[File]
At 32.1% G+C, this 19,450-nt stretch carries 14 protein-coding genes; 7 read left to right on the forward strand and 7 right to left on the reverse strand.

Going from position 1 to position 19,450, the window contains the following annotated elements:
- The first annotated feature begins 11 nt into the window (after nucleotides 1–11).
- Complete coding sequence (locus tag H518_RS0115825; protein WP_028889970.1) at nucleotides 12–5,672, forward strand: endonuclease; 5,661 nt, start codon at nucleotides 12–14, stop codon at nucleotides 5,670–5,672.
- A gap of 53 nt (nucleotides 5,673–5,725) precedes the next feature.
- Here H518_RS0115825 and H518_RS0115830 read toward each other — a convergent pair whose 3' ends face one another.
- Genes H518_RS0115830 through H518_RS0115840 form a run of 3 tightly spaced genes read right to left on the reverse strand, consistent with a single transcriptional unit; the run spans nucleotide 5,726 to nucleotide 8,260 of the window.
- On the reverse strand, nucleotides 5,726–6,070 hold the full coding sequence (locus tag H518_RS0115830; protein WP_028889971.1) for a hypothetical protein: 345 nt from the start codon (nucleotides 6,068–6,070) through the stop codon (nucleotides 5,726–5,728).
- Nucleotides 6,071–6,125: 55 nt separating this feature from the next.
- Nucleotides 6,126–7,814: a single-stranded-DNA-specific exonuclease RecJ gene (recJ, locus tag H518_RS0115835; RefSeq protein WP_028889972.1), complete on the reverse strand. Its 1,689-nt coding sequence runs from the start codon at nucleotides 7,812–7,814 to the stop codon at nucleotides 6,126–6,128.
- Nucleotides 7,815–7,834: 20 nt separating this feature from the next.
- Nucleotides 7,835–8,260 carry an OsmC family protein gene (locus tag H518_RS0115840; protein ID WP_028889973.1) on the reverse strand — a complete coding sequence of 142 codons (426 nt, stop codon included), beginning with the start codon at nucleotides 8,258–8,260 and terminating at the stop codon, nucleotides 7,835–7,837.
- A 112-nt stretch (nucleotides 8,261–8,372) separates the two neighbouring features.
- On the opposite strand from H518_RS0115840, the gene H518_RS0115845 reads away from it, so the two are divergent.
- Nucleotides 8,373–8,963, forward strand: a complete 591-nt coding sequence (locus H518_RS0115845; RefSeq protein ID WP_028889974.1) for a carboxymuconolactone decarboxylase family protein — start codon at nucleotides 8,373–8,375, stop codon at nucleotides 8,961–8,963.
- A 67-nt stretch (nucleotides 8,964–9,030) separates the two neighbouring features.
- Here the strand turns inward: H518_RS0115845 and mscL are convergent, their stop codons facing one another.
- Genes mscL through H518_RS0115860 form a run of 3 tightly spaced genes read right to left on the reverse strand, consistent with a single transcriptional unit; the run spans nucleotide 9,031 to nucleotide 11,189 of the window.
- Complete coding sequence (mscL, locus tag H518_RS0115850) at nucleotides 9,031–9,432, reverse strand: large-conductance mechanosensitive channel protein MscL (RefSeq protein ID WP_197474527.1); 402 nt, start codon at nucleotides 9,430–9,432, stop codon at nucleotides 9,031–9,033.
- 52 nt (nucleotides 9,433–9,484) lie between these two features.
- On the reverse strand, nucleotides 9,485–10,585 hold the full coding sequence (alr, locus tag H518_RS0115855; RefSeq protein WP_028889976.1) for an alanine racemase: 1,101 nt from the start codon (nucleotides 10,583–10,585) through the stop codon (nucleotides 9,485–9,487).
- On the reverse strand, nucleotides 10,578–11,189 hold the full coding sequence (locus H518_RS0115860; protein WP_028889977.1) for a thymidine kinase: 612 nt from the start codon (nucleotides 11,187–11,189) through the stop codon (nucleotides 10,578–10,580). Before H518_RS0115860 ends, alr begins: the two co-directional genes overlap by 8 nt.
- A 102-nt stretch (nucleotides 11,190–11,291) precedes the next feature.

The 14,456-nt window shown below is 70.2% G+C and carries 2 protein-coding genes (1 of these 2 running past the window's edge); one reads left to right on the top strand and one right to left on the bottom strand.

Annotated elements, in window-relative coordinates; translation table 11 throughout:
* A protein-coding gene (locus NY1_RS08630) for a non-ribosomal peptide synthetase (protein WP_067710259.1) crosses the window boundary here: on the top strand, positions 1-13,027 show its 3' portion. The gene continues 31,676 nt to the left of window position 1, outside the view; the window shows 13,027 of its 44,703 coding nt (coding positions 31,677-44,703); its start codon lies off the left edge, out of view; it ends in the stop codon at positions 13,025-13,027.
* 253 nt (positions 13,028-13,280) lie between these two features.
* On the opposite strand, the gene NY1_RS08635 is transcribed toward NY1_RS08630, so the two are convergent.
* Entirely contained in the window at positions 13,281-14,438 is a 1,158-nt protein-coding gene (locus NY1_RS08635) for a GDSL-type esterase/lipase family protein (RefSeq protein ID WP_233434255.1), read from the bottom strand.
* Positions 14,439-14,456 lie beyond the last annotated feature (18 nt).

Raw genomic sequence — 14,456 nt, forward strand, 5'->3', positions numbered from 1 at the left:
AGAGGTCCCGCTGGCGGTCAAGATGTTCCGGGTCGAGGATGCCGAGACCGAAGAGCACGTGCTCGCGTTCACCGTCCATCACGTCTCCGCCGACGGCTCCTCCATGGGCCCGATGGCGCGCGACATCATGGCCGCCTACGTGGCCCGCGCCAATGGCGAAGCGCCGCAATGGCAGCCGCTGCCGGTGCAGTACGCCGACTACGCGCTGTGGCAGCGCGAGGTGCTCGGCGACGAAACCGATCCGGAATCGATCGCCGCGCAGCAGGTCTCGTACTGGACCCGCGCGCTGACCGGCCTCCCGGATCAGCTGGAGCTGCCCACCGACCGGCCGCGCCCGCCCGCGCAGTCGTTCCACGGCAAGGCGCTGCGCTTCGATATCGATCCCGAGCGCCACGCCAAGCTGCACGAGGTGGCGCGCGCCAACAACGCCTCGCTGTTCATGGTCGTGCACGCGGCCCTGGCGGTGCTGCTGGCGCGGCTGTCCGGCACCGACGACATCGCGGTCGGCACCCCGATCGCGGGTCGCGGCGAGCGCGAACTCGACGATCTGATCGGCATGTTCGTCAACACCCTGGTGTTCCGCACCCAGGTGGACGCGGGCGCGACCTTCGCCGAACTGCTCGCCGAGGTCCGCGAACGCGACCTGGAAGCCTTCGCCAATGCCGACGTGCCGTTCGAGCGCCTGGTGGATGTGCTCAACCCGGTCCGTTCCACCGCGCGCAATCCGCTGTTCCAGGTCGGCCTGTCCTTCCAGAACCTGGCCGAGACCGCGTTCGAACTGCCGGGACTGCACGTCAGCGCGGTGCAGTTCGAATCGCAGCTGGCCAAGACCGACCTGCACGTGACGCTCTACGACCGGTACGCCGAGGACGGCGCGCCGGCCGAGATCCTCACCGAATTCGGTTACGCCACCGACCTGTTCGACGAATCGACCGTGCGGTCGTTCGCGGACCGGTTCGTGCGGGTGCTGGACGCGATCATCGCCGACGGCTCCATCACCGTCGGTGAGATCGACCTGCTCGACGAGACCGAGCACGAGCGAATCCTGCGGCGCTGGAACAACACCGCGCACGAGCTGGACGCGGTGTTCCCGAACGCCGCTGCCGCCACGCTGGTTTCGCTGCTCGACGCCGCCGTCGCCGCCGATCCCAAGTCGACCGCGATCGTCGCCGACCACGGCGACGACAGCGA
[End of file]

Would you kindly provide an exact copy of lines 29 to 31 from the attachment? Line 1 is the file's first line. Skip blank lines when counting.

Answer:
* Entirely contained in the window at positions 13,281-14,438 is a 1,158-nt protein-coding gene (locus NY1_RS08635) for a GDSL-type esterase/lipase family protein (RefSeq protein ID WP_233434255.1), read from the bottom strand.
* Positions 14,439-14,456 lie beyond the last annotated feature (18 nt).

Raw genomic sequence — 14,456 nt, forward strand, 5'->3', positions numbered from 1 at the left: